The National Rifle Association claimed that a New York state financial regulator coerced and threatened banks and insurers to sever business relationships with the gun group, according to the 2018 lawsuit, which claimed the regulator's "intent [was] to obstruct, chill, deter, and retaliate against the NRA’s core political speech." But, a federal appeals court recently found that the regulator's actions were done in "good faith" and dismissed the complaint.
The new law broadly protects speech on public matters and ensures that defendants targeted with SLAPP lawsuits recover legal fees.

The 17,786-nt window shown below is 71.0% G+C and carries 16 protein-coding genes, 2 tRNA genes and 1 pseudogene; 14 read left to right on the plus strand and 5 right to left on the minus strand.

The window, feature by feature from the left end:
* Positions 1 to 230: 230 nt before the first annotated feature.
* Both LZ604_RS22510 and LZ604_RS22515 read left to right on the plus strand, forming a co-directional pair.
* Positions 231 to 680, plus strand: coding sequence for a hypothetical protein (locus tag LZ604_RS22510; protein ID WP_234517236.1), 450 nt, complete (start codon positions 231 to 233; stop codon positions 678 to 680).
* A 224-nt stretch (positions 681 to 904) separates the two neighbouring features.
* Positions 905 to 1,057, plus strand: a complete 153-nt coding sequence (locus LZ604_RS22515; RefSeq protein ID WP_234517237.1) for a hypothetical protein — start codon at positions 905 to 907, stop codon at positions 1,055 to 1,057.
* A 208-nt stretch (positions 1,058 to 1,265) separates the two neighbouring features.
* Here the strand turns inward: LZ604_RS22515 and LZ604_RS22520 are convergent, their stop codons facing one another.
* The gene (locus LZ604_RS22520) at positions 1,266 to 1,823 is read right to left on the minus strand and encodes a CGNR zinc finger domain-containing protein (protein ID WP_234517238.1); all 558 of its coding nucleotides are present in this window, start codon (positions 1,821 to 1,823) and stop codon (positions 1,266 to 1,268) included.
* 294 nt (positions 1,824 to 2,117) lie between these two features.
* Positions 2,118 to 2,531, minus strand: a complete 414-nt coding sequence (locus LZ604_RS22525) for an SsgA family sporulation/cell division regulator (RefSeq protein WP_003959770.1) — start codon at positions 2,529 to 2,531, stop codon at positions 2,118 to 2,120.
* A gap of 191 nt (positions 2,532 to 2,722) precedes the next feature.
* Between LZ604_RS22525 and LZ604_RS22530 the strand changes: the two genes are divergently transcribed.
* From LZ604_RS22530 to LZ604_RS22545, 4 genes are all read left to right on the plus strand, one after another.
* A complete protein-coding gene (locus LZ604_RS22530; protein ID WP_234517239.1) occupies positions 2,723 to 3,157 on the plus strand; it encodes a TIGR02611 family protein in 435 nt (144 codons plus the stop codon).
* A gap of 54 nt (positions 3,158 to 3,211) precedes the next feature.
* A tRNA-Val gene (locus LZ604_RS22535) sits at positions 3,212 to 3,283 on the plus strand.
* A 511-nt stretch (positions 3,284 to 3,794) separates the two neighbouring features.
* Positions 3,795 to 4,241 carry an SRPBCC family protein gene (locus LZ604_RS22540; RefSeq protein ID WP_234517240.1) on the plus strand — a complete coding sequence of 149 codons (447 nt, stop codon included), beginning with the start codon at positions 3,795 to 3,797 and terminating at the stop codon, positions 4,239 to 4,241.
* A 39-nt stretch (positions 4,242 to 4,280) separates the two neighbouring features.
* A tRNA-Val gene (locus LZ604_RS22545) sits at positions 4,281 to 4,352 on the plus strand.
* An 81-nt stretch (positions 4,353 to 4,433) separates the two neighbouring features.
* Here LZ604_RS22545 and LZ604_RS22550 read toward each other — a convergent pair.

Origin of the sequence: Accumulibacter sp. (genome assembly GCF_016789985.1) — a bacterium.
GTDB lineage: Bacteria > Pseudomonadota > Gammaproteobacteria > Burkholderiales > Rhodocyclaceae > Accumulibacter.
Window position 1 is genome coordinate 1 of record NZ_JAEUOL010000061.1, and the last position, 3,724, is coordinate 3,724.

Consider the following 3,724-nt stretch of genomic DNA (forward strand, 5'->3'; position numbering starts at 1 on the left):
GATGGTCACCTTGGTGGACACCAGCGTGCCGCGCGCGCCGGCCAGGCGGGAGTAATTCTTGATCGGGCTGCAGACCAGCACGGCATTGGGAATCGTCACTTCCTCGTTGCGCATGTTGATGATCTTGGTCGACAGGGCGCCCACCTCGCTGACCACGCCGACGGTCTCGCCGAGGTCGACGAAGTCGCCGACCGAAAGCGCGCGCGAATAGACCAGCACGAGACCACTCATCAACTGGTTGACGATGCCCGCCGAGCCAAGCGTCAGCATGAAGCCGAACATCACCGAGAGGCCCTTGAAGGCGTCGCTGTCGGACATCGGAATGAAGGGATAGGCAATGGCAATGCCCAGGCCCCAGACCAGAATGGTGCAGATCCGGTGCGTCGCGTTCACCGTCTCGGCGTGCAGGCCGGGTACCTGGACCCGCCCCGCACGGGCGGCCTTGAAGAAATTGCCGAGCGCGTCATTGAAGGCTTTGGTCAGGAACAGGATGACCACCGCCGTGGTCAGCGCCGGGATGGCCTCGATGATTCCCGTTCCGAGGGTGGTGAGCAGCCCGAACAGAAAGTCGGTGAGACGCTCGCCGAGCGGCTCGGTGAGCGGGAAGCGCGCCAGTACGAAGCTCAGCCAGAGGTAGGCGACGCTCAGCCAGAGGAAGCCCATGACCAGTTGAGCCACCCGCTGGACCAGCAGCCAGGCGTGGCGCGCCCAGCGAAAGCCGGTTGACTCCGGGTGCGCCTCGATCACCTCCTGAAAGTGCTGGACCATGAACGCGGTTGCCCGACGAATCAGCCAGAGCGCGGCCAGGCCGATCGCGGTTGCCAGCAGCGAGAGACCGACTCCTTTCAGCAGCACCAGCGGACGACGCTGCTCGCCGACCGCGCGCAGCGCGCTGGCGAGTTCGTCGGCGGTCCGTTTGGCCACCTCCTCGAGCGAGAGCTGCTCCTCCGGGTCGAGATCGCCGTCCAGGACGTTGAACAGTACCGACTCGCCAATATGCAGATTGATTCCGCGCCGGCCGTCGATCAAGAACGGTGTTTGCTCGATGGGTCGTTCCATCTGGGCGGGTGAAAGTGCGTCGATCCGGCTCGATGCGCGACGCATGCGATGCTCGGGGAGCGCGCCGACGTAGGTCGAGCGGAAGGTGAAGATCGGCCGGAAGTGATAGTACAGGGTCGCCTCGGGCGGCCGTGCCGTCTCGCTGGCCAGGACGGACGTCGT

The legislation affirms the right of individuals to record law enforcement activity, and to keep their recordings. The law goes into effect in 30 days.
In her ruling, Justice Doris Ling-Cohan said that the president failed to submit any evidence in support of his request to dismiss Carroll's defamation lawsuit, writing “There is not even a tweet, much less an affidavit by defendant Trump in support of his motion."
The Supreme Court weighed in on a case over whether a public access channel should be considered a private actor […]
The debate over the removal of Confederate statues has loomed large over the past five years, met with protests, violence and now a question by the President over whether history is being rewritten.